My 6-Week Walk-To-Run Plan

Following a two-year hiatus of “active running” I am ready to get back into the sport. I ran the Disney Princess Glass Slipper Challenge (a 10k and half marathon) in 2016, but slowly slipped from my routine. Gone were the days of running three miles for fun and feeling the power of endorphins in my system after pounding the pavement. But it is never too late to restart, and I have jumped into running again full-throttle.

I had to start slowly by walking. I increased my step count in March with plans of increasing to walk/run intervals at the beginning of April. The transition form walking to running is not a difficult one; it is all about leaving the ground and landing after each step. Rushing into that transition can be stressful on your body though, so it is important to take breaks.

After a bit of consideration and research, I decided to go with a 6 week schedule of walking and running created by Runner’s World. Their plan eases you into becoming a runner while staying healthy and energized. As someone who has experienced knee injuries due to running in the past, rebuilding my strength and endurance in running was a big concern of mine as well. So, along with resistance training, I began to set aside about a half hour a day three times a week to meet a 30-minute run. This plan has been perfect for me and my personal schedule!

This plan is pretty basic and assumes you are not a runner yet. Runner’s World designed it to get you to your first 5k (3.1 mile) race with a short walking break. It is quick paced in that it trains you within 6 weeks, but if you are interested in completely running your first 5k race, there are 8-week+ programs available out there which will push you to run for 30 minutes of more with no breaks. Consider looking for longer programs or intermediate training programs if you find this plan too easy:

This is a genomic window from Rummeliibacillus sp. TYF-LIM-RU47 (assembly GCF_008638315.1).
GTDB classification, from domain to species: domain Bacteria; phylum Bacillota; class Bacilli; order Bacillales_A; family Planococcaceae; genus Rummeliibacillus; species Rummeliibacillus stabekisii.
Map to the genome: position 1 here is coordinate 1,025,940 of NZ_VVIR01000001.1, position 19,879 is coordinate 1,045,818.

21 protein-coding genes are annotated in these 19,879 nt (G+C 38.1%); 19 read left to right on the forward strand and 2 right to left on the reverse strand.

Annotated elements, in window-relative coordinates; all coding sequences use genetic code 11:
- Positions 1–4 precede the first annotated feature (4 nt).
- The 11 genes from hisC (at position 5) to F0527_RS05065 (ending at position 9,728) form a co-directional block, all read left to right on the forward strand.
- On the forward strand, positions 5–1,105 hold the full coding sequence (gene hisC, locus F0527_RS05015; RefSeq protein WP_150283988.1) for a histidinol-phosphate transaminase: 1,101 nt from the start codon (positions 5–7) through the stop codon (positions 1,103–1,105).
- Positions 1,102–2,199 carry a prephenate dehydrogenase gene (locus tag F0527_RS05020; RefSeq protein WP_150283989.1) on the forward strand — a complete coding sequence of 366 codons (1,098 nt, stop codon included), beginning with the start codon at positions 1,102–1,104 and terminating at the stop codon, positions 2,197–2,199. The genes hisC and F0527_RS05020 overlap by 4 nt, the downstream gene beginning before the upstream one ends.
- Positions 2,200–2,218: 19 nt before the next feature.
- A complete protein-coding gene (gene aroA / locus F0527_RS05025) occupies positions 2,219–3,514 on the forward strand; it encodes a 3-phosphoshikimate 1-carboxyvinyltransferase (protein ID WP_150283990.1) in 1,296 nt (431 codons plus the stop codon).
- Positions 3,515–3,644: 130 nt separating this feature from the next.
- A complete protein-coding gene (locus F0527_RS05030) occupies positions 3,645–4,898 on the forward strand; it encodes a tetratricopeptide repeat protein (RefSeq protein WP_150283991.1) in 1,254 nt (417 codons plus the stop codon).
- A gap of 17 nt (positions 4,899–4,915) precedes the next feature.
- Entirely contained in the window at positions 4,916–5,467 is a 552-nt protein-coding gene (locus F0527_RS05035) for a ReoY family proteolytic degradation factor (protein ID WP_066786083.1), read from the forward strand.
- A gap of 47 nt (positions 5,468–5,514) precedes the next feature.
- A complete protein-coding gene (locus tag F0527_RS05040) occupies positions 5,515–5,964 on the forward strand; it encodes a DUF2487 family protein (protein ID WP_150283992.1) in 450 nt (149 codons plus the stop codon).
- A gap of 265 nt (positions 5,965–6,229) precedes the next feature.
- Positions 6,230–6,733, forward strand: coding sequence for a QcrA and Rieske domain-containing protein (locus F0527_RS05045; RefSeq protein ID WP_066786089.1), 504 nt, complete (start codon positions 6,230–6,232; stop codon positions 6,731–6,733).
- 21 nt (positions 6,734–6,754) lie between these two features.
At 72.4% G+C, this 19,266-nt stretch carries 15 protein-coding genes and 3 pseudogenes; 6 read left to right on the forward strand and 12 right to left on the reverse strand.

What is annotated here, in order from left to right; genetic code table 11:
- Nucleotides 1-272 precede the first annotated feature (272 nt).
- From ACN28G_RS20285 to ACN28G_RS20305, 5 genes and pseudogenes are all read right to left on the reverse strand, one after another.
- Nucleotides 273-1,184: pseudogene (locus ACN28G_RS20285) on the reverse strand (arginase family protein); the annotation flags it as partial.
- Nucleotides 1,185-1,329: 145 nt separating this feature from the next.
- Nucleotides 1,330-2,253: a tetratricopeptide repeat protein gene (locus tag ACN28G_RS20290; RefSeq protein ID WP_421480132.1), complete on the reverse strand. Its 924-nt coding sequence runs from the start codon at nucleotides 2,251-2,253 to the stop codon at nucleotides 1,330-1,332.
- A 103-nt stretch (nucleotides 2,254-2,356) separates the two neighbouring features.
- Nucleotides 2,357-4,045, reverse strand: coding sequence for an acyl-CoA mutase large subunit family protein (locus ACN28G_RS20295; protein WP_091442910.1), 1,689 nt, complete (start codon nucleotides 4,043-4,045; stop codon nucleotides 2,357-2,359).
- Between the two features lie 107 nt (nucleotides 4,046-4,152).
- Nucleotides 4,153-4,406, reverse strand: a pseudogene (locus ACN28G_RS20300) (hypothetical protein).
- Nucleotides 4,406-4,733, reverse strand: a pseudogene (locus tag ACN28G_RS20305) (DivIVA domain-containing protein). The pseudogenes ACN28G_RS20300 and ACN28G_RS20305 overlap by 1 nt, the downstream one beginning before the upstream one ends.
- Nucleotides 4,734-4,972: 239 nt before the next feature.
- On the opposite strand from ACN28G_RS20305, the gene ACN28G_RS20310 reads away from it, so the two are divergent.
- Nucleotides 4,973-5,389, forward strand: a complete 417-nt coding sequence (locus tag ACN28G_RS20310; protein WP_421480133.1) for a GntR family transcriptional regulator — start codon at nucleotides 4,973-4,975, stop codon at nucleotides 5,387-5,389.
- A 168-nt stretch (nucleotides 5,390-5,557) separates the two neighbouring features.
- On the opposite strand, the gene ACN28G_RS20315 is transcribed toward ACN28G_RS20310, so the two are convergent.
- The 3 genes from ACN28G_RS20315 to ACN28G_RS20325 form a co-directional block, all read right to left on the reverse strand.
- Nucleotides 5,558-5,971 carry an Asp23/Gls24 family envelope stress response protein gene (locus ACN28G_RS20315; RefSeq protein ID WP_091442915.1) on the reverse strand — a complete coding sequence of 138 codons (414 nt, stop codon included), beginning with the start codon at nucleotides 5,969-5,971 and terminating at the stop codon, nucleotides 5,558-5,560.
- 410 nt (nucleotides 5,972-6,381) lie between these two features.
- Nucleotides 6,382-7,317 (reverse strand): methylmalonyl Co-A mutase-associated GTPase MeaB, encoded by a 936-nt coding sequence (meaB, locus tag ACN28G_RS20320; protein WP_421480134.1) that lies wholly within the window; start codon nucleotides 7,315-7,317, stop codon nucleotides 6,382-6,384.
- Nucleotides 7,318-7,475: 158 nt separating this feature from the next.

Week 6, Day 3 is meant to be your official 5k race day. For me, I am currently completing Week 4 with sights to run a 5k on May 18th, which will be the end of Week 7. For the week leading up to my race, I plan to increase my first running bout by two minutes until I can run 30 minutes fully with no walking intervals. If you schedule this program to end with your race day, you will probably find that you can run at least 20 minutes before you need a break. Whatever your plan, start slowly and don’t wait until you are exhausted before taking some 1-minute walk breaks though.

Also, remember this Golden Rule for beginning runners: walk slow; run slow. You’ll note the walk/run plan above lists only walking time and running time. There’s no mention of distance or pace. All runs should be at a speed where you can talk while running. Do not overexert yourself as you build your strength and endurance. If you are overexerting yourself, you will add difficulty to your workout because you are being fatigued. Walk slow and run slow at the start of your training to progress injury-free.

Speaking of staying injury-free, respect rest days. You’ll note that I did not dictate what days to run, only to run 3 days of the week. However, I recommend aiming to run on two week days and once over the weekend while providing rest days in-between. My schedule is to run on Tuesdays, Thursdays, and Saturdays. Running, especially as a beginner, will take its toll on your legs, so give them a break.

If you do choose to exercise between running days, make sure your exercise doesn’t involve your legs heavily. I have been working out at least 5 days a week while also following this running plan. I resistance train 4 of those 5 days with consideration of not working my lower body too hard. Don’t forget to stretch after each workout too! Stretching keeps your muscles flexible and strong. Flexibility maintains a range of motion in the joints without which muscles shorten and become tight. Stay healthy and away from risks of joint pain and strains, friends!

I love feeling my strength slowly returning to my limbs as I continue pushing my body with running. It has been a long time since I’ve kept to a running routine, but I anticipate a healthy and happy year ahead! Maybe even another Disney race in 2020… hmm… Dreamers can dream, eh?

Happy running,

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